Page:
“I was so relieved to read that state Rep. Justin Humphrey clarified the intent of his legislation by saying, "I want to be really clear that we are not going to kill Bigfoot. We are going to trap a live Bigfoot." However, he didn't say what they are going to do with a live Bigfoot. I assume that Bigfoot will then be brought to the state Capitol. My question: Will Bigfoot have to run for the position of state representative or will he automatically become a state representative?”
You know your proposed legislative bill is doing what you intended it to do when you start getting positive comments on the editorial pages – even if they’re tinged with a little sarcasm. For Oklahoma state Rep. Justin Humphrey to read that Letter to the Editor of Tulsa World, it was probably a welcome respite from the negative publicity he’s been receiving after submitting House Bill 1648 proposing the establishment of an official Bigfoot hunting season in Oklahoma, complete with licenses, fees, limits and regulations. After being grilled by the national media and roasted by the late night talk show hosts, Humphrey backpedaled and said he meant ‘capture Bigfoot alive’, not hunting it dead. That didn’t satisfy a lot of people, especially Bigfoot experts.
“Bigfoot should be protected, not shot. These creatures should be preserved in their natural environment. Any kind of new species — like a Bigfoot — even needs the protection of some kind of federal law.”
You know your proposed legislative bill is going to cause a lot more headaches when the Bigfoot experts you should have consulted with are instead lambasting you in the New York Post. Gary Robusto has two alleged New York state Bigfoot sightings to his credit – one in 2012 near Whitehall on the Vermont border, and one recently in Albany County where he lives. Whitehall is one of the top Bigfoot hotspots in the country. The city named Bigfoot its official mascot in 2018 and passed a law banning the “willful harming” of Bigfoot and designated the city as a protective habitat – a 'Sasquatch sanctuary city' you might say.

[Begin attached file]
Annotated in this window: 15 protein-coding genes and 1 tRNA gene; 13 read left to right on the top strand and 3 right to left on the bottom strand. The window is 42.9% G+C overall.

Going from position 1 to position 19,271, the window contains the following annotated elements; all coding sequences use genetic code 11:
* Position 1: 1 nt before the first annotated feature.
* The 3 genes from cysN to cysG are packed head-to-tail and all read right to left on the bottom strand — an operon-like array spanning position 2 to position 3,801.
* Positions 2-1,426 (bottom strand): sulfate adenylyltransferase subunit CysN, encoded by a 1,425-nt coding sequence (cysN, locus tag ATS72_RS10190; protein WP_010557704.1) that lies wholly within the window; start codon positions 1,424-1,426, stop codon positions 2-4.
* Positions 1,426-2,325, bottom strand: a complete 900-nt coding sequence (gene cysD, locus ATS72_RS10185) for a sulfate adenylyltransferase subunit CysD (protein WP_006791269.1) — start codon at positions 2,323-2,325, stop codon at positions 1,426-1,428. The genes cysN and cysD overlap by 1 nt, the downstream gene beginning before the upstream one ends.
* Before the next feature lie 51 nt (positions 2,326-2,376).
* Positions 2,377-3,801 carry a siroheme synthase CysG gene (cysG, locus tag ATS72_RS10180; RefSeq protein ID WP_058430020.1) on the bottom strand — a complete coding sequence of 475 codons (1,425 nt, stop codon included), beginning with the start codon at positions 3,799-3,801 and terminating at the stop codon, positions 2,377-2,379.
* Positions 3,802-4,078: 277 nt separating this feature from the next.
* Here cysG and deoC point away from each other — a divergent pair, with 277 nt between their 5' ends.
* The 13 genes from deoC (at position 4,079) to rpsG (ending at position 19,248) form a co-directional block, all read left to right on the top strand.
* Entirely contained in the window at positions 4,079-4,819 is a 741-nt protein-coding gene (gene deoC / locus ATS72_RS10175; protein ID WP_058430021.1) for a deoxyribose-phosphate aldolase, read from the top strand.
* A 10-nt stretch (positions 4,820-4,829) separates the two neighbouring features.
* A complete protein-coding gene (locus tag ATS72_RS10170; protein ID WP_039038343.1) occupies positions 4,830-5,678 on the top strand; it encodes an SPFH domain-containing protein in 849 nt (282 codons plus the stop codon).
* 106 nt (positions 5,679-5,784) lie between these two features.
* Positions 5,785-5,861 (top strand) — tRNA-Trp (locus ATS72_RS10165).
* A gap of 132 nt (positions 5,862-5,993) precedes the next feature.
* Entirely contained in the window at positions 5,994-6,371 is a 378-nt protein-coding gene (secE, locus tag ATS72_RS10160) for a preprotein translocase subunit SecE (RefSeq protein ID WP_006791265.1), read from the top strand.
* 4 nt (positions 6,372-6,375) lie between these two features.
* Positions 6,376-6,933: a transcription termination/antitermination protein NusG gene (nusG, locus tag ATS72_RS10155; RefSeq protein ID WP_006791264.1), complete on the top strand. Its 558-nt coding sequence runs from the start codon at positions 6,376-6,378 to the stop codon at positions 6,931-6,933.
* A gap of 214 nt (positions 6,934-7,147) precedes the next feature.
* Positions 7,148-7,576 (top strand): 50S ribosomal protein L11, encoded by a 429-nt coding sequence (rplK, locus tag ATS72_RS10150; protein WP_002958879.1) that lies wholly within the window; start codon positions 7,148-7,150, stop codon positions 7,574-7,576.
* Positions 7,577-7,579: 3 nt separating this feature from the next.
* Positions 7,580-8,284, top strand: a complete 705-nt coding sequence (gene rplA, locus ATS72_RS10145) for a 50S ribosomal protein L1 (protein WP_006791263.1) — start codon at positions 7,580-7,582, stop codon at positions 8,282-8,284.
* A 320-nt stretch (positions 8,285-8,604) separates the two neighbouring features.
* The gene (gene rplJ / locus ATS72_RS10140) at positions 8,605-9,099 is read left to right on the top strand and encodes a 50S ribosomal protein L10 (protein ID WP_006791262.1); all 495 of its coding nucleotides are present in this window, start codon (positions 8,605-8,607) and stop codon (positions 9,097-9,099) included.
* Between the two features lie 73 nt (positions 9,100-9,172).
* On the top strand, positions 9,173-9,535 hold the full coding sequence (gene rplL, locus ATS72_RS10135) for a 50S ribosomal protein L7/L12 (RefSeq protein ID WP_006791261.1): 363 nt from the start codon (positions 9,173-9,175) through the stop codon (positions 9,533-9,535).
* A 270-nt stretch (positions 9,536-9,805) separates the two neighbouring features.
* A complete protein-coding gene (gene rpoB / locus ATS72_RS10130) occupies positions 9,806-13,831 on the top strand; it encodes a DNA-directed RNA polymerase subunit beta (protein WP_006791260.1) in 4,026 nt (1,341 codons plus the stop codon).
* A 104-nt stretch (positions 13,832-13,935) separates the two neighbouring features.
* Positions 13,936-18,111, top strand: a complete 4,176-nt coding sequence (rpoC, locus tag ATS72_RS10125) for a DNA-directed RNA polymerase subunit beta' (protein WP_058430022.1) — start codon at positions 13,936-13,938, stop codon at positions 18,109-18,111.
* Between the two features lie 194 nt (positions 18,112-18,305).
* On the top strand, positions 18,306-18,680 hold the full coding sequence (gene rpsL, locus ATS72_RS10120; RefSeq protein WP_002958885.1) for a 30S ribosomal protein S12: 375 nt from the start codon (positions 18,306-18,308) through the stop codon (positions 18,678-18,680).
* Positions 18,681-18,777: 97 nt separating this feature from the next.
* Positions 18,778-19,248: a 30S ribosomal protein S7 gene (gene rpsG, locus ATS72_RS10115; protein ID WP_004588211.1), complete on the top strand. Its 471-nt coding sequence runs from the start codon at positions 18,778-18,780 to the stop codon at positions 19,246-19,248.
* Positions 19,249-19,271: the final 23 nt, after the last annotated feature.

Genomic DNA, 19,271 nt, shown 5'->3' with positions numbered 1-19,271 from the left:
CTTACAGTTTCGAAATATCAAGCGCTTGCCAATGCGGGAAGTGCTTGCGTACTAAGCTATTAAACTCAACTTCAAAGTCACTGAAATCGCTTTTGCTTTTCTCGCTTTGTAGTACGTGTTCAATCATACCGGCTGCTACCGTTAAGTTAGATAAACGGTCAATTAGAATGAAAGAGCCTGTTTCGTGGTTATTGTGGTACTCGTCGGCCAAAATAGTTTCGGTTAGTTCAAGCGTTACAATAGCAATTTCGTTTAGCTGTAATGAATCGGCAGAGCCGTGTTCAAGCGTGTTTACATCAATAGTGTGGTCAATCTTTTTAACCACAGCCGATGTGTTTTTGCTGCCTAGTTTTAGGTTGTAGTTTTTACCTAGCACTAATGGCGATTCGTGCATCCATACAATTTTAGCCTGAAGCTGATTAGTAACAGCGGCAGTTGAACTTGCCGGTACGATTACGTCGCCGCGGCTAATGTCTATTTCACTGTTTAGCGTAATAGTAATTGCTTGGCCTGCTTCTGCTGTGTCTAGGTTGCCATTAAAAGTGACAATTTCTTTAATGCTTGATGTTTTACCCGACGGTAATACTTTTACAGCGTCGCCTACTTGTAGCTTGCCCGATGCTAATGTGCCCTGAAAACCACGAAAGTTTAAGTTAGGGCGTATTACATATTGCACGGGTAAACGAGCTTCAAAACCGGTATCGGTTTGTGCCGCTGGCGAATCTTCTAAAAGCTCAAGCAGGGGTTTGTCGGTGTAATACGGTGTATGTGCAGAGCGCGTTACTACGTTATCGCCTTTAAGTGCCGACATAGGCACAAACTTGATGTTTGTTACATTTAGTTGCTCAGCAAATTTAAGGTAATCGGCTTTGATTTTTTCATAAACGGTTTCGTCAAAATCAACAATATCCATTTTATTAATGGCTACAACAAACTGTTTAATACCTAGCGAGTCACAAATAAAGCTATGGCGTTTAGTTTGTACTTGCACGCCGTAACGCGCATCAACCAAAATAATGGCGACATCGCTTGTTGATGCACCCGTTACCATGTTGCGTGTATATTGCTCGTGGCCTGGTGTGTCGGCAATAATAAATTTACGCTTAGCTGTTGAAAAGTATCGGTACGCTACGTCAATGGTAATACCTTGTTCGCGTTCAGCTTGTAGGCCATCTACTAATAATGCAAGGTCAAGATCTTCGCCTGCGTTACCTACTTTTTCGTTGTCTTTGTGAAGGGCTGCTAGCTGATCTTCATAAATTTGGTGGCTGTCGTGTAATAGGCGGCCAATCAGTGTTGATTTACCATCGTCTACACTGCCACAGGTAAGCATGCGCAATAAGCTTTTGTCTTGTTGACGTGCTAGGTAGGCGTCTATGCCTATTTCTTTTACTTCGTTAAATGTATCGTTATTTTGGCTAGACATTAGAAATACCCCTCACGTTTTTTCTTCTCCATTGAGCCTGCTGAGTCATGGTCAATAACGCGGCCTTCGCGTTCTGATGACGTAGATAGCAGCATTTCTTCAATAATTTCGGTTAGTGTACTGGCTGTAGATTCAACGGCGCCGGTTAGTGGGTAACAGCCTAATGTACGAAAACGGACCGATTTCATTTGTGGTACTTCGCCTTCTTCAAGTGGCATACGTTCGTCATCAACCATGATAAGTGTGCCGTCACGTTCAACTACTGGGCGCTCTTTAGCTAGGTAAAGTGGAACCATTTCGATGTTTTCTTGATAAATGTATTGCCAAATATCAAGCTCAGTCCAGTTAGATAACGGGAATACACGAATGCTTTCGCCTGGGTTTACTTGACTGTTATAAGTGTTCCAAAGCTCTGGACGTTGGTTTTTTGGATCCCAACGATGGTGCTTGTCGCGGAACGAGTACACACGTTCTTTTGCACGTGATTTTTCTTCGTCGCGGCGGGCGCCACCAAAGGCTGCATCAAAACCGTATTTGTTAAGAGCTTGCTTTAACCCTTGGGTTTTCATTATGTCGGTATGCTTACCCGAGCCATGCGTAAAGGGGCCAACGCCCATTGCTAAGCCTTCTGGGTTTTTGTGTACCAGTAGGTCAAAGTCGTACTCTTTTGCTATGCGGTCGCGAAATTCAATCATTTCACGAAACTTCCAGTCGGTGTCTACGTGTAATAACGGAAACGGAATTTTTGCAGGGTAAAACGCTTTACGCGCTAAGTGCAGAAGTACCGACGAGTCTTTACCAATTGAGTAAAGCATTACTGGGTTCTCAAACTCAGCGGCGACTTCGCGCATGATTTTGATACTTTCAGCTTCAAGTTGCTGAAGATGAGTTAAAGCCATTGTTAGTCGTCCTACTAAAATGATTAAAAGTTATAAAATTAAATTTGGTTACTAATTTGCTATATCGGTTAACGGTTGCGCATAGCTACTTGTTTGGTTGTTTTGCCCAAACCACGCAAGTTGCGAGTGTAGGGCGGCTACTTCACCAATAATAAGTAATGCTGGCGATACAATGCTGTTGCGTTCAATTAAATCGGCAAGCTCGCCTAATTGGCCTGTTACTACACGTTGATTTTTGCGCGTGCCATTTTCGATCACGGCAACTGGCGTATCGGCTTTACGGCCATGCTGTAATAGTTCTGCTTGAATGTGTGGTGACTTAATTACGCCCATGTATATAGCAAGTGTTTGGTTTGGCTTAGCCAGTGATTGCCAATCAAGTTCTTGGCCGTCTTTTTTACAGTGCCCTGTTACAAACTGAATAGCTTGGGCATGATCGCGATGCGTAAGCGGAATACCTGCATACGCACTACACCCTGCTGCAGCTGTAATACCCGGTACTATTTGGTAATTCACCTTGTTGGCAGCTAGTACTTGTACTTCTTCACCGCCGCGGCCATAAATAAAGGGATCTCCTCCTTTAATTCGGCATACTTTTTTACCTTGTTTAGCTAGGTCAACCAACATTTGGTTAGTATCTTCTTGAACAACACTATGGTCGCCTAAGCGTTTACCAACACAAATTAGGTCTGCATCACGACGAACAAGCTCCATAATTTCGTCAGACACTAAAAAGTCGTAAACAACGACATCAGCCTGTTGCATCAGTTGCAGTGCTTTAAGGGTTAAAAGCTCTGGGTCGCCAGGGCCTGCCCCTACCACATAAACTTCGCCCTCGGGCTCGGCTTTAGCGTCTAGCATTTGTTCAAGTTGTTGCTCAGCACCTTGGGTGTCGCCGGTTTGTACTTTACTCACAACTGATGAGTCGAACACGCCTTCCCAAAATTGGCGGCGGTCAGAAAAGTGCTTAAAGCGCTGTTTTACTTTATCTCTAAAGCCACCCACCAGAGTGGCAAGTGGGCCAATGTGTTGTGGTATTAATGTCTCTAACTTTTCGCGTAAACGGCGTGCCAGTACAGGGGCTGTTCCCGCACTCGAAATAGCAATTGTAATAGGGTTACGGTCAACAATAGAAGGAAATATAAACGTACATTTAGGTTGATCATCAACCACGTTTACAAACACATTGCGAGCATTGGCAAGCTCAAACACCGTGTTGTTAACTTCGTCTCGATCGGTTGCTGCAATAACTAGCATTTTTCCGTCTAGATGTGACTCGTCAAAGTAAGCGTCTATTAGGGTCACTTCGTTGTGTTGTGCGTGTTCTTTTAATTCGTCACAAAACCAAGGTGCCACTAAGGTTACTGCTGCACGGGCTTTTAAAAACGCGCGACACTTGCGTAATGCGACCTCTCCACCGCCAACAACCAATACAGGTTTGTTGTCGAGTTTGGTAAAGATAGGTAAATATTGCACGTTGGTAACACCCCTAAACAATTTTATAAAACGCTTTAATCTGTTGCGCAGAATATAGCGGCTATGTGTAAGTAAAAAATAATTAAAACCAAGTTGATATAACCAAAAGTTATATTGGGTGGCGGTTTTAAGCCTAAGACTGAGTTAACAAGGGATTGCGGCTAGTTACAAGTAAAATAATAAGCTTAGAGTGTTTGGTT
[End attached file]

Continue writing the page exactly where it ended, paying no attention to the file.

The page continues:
“A hunting season is a bad idea all-round — certainly for Bigfoot but also the hunters. You could have hunters hurting themselves, shooting a little haphazardly.”
Paul Bartholomew, author and proponent of the Whitehall law, agrees with what a lot of people in Oklahoma told Humphrey – this Bigfoot hunting season is more dangerous to hunters than to Bigfoot. Bartholomew has never seen one but he’s a lifelong Bigfoot researcher, asking skeptics, “But why are people seeing these creatures?” One such skeptic is Buffalo NY resident Joe Nickell, a senior research fellow at the Committee for Skeptical Inquiry, who has debated Bartholomew on the subject numerous times, but has a far lower opinion of people hunting Bigfoot, whether it exists or not.
“It’s a whackadoodle idea. What he’s doing is an absolute invitation to needlessly kill wildlife, especially bears because they resemble Bigfoot. I don’t know why we would want people unleashing guns out in the forest to hunt Bigfoot…they may shoot Littlefoot — themselves.”
Humphrey has stuck to his guns – pun intended – albeit revising them to be weapons of persuasion rather than extermination … used to convince Bigfoot to enter the back seat peacefully for a trip to the state capitol while businesses rake in the tourist dollars and hunting fees. Has he offered Bigfoot a percentage?
This won’t be over until House Bill 1648 comes up for a vote in Oklahoma – and that probably won’t end it either. Like hunting, believing in Bigfoot is an emotional issue that people on both sides agree is worth fighting for … even if they have far better things to fight for and get emotional about these days. However, if you’re one who believes it’s important to hear both sides of an argument, then it’s time to hear from more Bigfoot experts, especially in Oklahoma.
Otherwise, you're just a whackadoodle Littlefoot.